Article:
sweartotellthetruth

October 13, 2019

Blues and Rhythm Show 260 on 93.3 CFMU (Hamilton, Ontario

Swear to Tell the Truth for Tuesday, October 8th (10:00 to 12:00 noon)

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Feature on this week’s program is a long one covering the Victor label’s blues and country catalogues in the early years. Victor did not enter the roots field when many other labels did but hire the leading figure in race and hillbilly music, Ralph Peer, when he left the OKeh label. Beginning in 1926, Victor quickly became one of the big three labels in the roots field. Early success included the famous Bristol Sessions of 1927 where the Carter Family and Jimmie Rodgers made their recording debuts on Victor. Aside from any commercial success, Peer and Victor arranged some historically famous sessions, including the Tommy Johnson-Ishman Bracey 1928 session in Memphis. As with everyone in the industry, the Depression and its effect on record sales put the program Peer ran into question but by 1934 Victor had established its budget Bluebird line and continued to record and sell blues and country records.

Our feature covers the years 1927 to 1935. To put together the feature we drew from three generations of RCA Victor reissues–the Vintage series of LPs issued between 1964 and 1972, the Bluebird CDs of the early 1990s and the excellent series of CDs When the Sun Goes Down produced by Colin Escott from the early 2000s. Obviously, what’s important is the quality of music contained by these albums and they were very good collections. It’s unlikely that we will see similar reissue programs today beyond special releases like the American Epic set but much of what we played this week is still obtainable.

Also on the program, a few recordings reflecting the growing awareness of Chicago blues from the Blues Revival era–from Storyville, Prestige and Vanguard–and a bit of Hi label Soul.

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On the Show:

Otis Spann –  Billy Boy Arnold – James Cotton – Elmore James – Big Sugar – Dinwiddie Colored Quartet – Jim & Andrew Baxter – Jim Jackson – Cannon’s Jug Stompers – Allen Brothers – Lone Star Cowboys – Daddy Stovepipe & Mississippi Sarah – Ann Peebles Johnson – Al Green – and others

Listen to the program each week at FM 93.3 in Hamilton, live on Cogeco Cable 288 or on CFMU online at the CFMU website. The program will be available to stream or download until December 2nd. CFMU podcasts now available for 8 weeks. Just go the website, bring up the playlist and stream or download the show.

Contact Us:

To reach us with comments or queries, write us at sweartotellthetruth@gmail.com.

You can also follow the program at sweartotellthetruth@nosignifying on Twitter.

Next week

TBA

cmc

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December 9, 2014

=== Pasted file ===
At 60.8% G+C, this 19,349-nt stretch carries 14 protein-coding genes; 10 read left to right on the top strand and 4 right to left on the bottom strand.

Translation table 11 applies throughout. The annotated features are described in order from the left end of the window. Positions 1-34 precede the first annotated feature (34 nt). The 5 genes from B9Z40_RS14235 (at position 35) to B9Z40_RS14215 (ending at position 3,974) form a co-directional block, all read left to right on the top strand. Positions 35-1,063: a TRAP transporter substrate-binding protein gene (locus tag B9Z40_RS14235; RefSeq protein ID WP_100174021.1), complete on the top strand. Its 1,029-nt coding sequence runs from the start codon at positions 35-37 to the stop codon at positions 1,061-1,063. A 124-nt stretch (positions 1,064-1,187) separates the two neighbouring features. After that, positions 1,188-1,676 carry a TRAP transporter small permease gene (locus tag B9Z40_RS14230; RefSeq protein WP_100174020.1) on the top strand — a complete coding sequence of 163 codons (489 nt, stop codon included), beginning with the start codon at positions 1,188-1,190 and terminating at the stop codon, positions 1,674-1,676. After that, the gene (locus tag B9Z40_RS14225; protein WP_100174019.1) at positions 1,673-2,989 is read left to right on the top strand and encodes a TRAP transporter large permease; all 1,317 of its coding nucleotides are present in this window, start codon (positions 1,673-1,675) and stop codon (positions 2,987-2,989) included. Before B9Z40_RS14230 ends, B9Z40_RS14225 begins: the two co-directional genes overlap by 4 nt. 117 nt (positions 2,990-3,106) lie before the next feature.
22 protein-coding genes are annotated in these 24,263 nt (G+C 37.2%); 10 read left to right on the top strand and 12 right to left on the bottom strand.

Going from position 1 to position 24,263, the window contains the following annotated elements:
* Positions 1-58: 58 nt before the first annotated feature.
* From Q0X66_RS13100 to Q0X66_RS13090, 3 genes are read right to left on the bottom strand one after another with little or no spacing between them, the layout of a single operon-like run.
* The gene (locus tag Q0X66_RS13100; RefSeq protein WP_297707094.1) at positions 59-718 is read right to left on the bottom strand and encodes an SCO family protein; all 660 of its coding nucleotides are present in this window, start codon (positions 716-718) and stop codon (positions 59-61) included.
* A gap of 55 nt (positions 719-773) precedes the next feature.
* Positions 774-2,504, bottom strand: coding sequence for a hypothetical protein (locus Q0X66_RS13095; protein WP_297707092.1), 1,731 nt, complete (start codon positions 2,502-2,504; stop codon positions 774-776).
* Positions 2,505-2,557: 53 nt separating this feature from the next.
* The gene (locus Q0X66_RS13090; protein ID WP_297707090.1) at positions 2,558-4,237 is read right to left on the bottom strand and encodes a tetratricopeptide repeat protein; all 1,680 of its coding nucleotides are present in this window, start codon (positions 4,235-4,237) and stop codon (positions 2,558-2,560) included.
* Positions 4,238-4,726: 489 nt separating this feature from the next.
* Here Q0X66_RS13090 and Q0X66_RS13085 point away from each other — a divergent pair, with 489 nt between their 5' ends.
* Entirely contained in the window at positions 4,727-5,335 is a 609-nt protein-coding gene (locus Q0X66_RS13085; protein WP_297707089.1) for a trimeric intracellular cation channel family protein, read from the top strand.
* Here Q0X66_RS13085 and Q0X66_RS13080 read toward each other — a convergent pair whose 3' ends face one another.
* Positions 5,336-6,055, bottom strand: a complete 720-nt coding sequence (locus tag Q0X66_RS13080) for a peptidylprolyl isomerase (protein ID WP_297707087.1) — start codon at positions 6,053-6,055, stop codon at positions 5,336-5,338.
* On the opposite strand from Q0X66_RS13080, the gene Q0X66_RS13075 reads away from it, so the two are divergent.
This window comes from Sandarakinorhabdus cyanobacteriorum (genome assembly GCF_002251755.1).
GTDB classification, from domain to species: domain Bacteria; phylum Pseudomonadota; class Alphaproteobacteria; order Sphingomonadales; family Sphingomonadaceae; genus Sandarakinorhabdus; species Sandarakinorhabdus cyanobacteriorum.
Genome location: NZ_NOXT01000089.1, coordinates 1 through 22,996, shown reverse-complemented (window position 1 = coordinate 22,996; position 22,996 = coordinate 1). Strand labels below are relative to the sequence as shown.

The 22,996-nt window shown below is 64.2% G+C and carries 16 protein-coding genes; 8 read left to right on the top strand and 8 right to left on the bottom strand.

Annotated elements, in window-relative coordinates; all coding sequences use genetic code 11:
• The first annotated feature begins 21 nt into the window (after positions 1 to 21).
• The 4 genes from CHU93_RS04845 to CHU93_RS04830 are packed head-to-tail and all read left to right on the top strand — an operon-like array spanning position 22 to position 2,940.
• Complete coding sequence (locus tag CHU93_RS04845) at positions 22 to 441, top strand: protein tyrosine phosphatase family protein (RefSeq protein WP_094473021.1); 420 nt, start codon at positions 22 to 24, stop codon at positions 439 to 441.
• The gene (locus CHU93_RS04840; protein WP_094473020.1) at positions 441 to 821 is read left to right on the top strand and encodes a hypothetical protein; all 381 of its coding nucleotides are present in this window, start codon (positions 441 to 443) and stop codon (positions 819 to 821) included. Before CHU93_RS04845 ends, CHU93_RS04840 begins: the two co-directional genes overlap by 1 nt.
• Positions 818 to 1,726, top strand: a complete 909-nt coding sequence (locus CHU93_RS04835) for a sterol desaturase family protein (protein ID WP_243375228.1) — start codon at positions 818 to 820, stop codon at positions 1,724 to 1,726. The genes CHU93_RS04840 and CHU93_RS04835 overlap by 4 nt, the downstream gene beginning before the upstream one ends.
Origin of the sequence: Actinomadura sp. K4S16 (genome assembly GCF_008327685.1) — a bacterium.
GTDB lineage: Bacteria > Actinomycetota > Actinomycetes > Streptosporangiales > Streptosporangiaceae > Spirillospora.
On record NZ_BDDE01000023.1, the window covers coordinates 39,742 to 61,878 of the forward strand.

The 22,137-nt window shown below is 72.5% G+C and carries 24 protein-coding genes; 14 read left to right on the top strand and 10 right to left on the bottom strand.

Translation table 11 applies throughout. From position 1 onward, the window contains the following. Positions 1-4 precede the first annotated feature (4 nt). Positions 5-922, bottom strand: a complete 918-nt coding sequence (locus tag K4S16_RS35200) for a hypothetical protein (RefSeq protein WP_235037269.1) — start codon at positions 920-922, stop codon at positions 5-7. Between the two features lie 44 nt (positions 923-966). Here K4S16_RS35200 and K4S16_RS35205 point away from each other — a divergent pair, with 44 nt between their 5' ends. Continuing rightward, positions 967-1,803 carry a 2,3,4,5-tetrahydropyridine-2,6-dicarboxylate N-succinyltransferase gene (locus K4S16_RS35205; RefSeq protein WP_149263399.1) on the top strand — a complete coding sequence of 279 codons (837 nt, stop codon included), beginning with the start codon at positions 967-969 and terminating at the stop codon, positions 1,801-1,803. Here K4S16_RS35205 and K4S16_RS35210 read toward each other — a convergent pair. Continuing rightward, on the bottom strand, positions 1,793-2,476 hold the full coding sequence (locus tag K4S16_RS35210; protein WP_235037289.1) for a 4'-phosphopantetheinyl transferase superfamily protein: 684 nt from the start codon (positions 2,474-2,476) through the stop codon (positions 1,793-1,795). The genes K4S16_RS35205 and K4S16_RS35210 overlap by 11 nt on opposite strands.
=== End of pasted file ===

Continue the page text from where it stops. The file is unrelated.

Blues and Rhythm Show 159 on 93.3 CFMU (Hamilton, Ontario)

Swear to Tell the Truth for Tuesday, December 9th, (1:00-2:30 pm)

Part of the show will be devoted to a feature on Classic-Vaudeville Blues of the 1920s. The artists we chosen are not the performers whose names are usually cited when we talk about this music. A quick survey suggested there may have been 200 or more singers who performed this style of blues. Some were basically vaudeville performers who had little feel for the blues. Some, and they were probably a minority among those who made records, were well-experienced in singing blues. On both sides, the singers had performed on the vaudeville stage in theatres or in travelling shows, where the programs took place under a tent. By the end of the twenties, a different kind of singer was emerging, women who had sung in barrelhouses and saloons. Meanwhile, the Theatre Owners’ Booking Association (T.O.B.A.) circuit that was the livelihood of the theatre singers was a victim of the economic decline that gripped the American economy and the record companies, responding to the decline in consumer purchasing power, and to some extent to the competition from radio, wound down their activity, after reaching an early peak in 1925 and 1926. The singers in our feature were not major recording artists. Arguably, some of them should have been but recorded performance was not as important in the twenties for establishing one’s name or promoting one’s appearances as it would be later in the century. It’s possible that some artists were simply not interested enough in making records. Apart from that, bad timing, not being close to the major recording centers, life circumstance, or simply being on the wrong label meant that these performers were not recorded more than they were. Whatever the reason for their obscurity as recording artists, we think we have found some excellent blues performances.